When did Boris Johnson have Covid? Date PM was in hospital - and if it coincided with Downing Street parties

Watch more of our videos on Shots! 
and live on Freeview channel 276
Visit Shots! now

This article contains affiliate links. We may earn a small commission on items purchased through this article, but that does not affect our editorial judgement.

Alleged Downing Street lockdown parties have got people wondering if they coincided with the PM’s Covid infection

The latest round of No 10 lockdown party accusations raised many questions about whether or not high-ranking Government officials - including the Prime Minister - knowingly broke their own Covid-19 restrictions.

Boris Johnson is facing fresh allegations of breaking coronavirus rules after Downing Street admitted he had a birthday celebration inside No 10 during the first lockdown.

Hide Ad
Hide Ad

Downing Street conceded staff “gathered briefly” in the Cabinet Room following a meeting after it was alleged 30 people attended and shared cake despite social mixing indoors being banned.

ITV News reported the Prime Minister’s wife, Carrie Johnson, had organised the surprise get-together complete with a chorus of “happy birthday” on the afternoon of 19 June 2020.

Interior designer Lulu Lytle admitted attending but insisted she was only present “briefly” while waiting to talk to Johnson about the lavish refurbishments she was carrying out to the couple’s flat above No 11.

A Downing Street spokeswoman said: “A group of staff working in No 10 that day gathered briefly in the Cabinet Room after a meeting to wish the Prime Minister a happy birthday. He was there for less than 10 minutes.”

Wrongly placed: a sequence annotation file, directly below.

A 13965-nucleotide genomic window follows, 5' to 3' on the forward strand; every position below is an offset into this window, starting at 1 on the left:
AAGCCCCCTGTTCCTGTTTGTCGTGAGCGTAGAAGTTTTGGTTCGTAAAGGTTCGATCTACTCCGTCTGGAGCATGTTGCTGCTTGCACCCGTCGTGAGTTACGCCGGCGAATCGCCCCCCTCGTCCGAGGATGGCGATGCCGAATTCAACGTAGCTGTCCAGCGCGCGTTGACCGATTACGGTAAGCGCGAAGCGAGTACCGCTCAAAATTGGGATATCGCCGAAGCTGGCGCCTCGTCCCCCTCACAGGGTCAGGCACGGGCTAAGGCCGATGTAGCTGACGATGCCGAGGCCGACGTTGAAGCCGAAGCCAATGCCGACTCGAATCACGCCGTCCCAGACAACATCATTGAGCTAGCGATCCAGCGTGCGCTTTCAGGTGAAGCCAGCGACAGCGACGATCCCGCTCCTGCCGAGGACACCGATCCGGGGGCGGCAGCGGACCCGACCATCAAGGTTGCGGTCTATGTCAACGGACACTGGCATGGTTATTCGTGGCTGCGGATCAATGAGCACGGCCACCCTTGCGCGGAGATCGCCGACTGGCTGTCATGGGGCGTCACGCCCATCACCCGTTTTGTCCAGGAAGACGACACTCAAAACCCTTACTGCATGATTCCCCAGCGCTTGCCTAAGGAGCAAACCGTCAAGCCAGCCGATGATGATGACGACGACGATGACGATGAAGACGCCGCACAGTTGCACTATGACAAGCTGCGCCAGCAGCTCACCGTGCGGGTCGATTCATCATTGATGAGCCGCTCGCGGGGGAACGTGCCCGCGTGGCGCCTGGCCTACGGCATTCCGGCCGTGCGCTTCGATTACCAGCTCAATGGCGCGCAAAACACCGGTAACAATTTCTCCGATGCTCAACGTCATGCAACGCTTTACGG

Hide Ad
Hide Ad

ITV news also reported later that evening family friends were hosted upstairs to further celebrate the Prime Minister’s 56th birthday in his official residence.

But when did Johnson have Covid-19, and did it coincide with the alleged gatherings?

Here is everything you need to know about it.

When did Boris Johnson have Covid?

The latest report of lockdown-breaking events have had members of the public remembering Johnson’s own brush with Covid-19, and wondering whether the Prime Minister’s positive status coincided with the alleged gatherings.

It was first announced that Johnson had tested positive for Covid-19 on 27 March 2020, just four days after the imposition of the UK’s first strict lockdown.

Hide Ad
Hide Ad

On 5 April, with his symptoms persisting, he was admitted to hospital for tests, and was moved to the intensive care unit the next day after his condition worsened.

Boris Johnson was held in intensive care at St Thomas’ Hospital in London in April 2020 after testing positive for Covid-19 (Photo: ISABEL INFANTES/AFP via Getty Images)Boris Johnson was held in intensive care at St Thomas’ Hospital in London in April 2020 after testing positive for Covid-19 (Photo: ISABEL INFANTES/AFP via Getty Images)
Boris Johnson was held in intensive care at St Thomas’ Hospital in London in April 2020 after testing positive for Covid-19 (Photo: ISABEL INFANTES/AFP via Getty Images) | AFP via Getty Images

Johnson left intensive care on 9 April, and left hospital three days later to recuperate at Chequers, returning to Downing Street a fortnight later on 26 April.